Under the Sea
By Hugh Lilly
The 1980s was a decade of excess. In France, there was a film movement that became known as the Cinéma du look, or simply “le look.” An acute reaction to the gritty realism of 1970s French cinema, the films which fell under this critical umbrella emphasised slick aesthetics and spectacle over substance, traditional narrative and technical showmanship—though not at the expense of well-rounded characterisation—and often dwelled on young, rootless protagonists marginalised by society. The movement has its genesis in Jean-Jacques Beineix’s Diva, now recognised as a cult classic. The film’s hyper-colourful sensibility and abundance of fluorescent lighting anticipated the coming MTV boom, where music videos would use similarly flashy styles to what Beineix pioneered in 1981.
The movement was short lived: over less than ten years—1981–1990—directors Beneix, Leos Carax and Luc Besson would make a total of only seven films that critics would lump together under the label. “Le look” arguably has an ancestor in Jean-Pierre Melville, and, though it is seen as a closed historical period, lives on today in the films of Jean-Pierre Jeunet (Amélie in 2001; last year’s Micmacs) and the ultra-vibrant, hip fabrications of Wes Anderson. The movement was not political, except in some of its background characterisations, and often blended high and low art in the same plot.
Besson, a name perhaps best known by the mainstream for his 1997 space opera The Fifth Element, works more behind the scenes (as a producer) today than behind the camera as a director, although he has made a number of children’s films, and his 2005 film Angel-A was well-received. In 1988, he directed Le Grand Bleu—“The Big Blue”—which stands as an excellent example of “le look.” Though it sustained an intense beating at Cannes, the film sold more than 10 million tickets domestically—becoming the highest-grossing film of the decade in France—and, according to Jaime Wolf in the International Herald Tribune, “quickly became what the French call ‘un film générationnel,’ a defining moment in the culture.”
Le Grand Bleu stars Besson regular Jean Reno as a world-champion free-diver whose childhood friendship with another diver, Jacques (Lars von Trier favourite Jean-Marc Barr) is tested when they meet, after many years apart, at a competition in Sicily. Jacques has a gift for communicating with dolphins, and when he’s not in the water, is withdrawn and almost depressed: in other words, he’s drawn to the endless wonders of the titular oceanic attraction as a fat kid is to cake. An almost sibling rivalry persists between the two divers, and the affections of a young woman (Rosanna Arquette) for Jacques muddy the water more than a bit. The film’s visual splendour, which would be amazing to see in a 70mm blow-up print, is fantastic on Blu-Ray, even on a relatively small screen.
Perhaps the only major drawback is the film’s length, and its musical score. The 168-minute director’s cut presented on this disc is too long by at least half an hour, and adds unnecessary background to characters—especially Arquette’s Manhattan-based insurance clerk. (Beineix’s fantastic 1986 film 37°2 le matin [a.k.a. Betty Blue] suffered a similar problem: the director’s cut adds more than sixty minutes to the running time, considerably elongating insignificant sub-plots.)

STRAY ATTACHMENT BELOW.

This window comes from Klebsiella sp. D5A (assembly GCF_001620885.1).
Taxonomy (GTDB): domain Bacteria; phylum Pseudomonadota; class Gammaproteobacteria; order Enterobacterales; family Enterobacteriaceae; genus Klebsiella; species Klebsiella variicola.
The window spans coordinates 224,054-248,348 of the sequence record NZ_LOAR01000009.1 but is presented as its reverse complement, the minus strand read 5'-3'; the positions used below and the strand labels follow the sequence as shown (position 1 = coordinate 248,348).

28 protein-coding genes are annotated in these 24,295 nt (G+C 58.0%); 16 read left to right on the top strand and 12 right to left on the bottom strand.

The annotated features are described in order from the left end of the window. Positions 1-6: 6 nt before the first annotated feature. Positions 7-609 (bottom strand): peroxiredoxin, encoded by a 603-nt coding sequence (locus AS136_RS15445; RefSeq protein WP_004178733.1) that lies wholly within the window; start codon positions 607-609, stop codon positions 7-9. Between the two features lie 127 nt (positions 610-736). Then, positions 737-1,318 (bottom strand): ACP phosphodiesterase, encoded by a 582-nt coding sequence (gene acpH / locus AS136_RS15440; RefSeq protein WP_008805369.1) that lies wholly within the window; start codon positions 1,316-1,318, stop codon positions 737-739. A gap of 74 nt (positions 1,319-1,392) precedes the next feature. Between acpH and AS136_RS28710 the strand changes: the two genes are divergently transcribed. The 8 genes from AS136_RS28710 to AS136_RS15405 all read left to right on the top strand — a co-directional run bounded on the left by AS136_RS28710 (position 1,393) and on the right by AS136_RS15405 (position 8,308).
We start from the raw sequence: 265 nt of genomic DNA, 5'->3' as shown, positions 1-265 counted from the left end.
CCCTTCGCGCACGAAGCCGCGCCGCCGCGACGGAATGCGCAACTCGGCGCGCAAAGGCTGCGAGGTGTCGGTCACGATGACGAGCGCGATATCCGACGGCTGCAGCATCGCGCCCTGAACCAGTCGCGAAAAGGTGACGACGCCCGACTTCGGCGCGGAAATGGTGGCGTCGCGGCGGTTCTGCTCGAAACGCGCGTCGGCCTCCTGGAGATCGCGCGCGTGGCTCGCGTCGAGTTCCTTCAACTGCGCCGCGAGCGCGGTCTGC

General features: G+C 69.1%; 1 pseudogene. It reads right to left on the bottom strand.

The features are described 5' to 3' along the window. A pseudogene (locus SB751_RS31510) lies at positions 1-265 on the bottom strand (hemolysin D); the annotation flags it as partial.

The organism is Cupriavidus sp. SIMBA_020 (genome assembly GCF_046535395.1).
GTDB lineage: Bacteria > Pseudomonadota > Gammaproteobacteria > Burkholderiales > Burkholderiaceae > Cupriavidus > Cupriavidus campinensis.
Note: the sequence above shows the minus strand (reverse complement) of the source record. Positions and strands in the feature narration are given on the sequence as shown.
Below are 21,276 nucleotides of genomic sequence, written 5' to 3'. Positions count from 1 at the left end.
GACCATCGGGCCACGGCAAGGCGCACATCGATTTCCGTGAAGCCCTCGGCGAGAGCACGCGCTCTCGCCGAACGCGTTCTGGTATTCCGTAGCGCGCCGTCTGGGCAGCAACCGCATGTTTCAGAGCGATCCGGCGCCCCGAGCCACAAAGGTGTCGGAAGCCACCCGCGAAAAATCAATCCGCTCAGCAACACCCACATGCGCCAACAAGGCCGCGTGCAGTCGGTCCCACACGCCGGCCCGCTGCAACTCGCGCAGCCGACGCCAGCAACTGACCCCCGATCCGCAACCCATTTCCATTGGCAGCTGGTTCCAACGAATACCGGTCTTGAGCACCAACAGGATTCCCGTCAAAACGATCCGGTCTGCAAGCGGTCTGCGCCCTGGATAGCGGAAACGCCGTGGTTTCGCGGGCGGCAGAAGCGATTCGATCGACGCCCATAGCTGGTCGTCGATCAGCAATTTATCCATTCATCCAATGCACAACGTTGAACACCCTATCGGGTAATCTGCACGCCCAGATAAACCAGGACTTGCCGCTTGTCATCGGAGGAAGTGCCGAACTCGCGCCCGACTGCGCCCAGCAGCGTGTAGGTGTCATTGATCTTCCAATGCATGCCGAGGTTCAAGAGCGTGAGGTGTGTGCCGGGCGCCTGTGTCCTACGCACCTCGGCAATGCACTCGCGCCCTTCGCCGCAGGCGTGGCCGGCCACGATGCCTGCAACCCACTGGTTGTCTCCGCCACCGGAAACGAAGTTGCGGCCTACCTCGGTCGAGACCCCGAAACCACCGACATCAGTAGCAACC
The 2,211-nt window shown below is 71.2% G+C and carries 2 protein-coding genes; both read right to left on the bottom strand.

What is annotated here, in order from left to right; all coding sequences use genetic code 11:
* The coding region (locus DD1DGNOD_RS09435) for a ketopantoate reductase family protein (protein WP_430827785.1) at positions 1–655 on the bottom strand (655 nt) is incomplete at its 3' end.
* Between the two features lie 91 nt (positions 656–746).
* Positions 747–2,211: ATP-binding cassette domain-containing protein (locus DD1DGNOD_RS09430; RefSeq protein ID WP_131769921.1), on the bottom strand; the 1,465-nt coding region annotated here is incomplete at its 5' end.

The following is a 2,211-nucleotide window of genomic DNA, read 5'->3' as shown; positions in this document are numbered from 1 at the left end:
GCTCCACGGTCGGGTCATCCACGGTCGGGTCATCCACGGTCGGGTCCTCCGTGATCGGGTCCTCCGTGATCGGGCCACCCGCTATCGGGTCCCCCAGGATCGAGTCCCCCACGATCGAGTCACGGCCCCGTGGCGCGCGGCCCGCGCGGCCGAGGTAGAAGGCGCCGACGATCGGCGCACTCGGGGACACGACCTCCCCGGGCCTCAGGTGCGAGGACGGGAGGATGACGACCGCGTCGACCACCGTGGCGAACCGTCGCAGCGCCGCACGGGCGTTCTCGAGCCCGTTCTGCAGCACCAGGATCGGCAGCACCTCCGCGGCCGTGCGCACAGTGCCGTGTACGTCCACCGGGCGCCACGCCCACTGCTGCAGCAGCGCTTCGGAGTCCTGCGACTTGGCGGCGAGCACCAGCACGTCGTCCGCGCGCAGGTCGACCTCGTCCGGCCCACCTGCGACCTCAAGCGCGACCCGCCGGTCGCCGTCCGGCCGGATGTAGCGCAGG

The length of the film isn’t its only problem. Unlike Vangelis’ music for Blade Runner and Chariots of Fire, which perfectly fit with their films’ mood and sense of place—or Axel Foley’s theme tune for the Beverly Hills Cop franchise, which became a kitsch classic in its own right—Eric Serra’s music here sticks out like a sore thumb, and is the equivalent of Harrison Ford’s gauche multi-coloured shirt and horribly ’80s ‘retro’ skinny tie in Blade Runner. (The walking fashion disaster that is Rick Deckard is that film’s single short-sighted mistake. Before you try and call it out: Sean Young’s super-sexy Zooey Deschanel/Katy Perry-esque haircut transcends its superficial ’80s-ness to become something out of time altogether.)
Music by, say, ambient pioneer Brian Eno—whose score for For All Mankind, Al Reinert’s astoundingly good documentary about the Apollo missions, would be composed a year after Besson made Le Grand Bleu and stands as some of the composer’s best work—would have been the perfect accompaniment. Overall, though, Le Grand Bleu is a sumptuous, involving experience that puts the audience right at the center of its inviting underwater landscape.
Three years after Besson made Le Grand Bleu, he returned to the sea to film Atlantis: A World Beyond Worlds. The 79-minute marine documentary plays like a real-life version of that underwater screensaver that came with Microsoft Plus! 98—only instead of little water-bubble sounds coming out of your 16-bit SoundBlaster speakers, there’s yet more of Eric Serra’s music tinkling away. Thankfully—and perhaps due to the film’s non-narrative construct—the music does do just that: tinkle away. It’s more ambient, less up-in-yo-grill Miami Vice-ness. Although it’s not exactly unwatchable, Atlantis does feel tedious in patches—if only viewing it now, with the abundance of marine-based documentaries in recent memory in mind—and really only functions as an adjunct to Le Grand Bleu. (In France, the Blu-Ray of Le Grand Bleu comes with a copy of Atlantis, which is really how it should be, given that the two films complement one another so perfectly beautifully by design.)
In a 1985 interview with the New York Times, Besson said that the burgeoning movement with which he was involved was a “revolution… occurring entirely within the industry… led by people who want to change the look of movies by making them better, more convincing and [more] pleasurable to watch.” I’d say he succeeded, at least in changing “le look” of movies—if nothing else.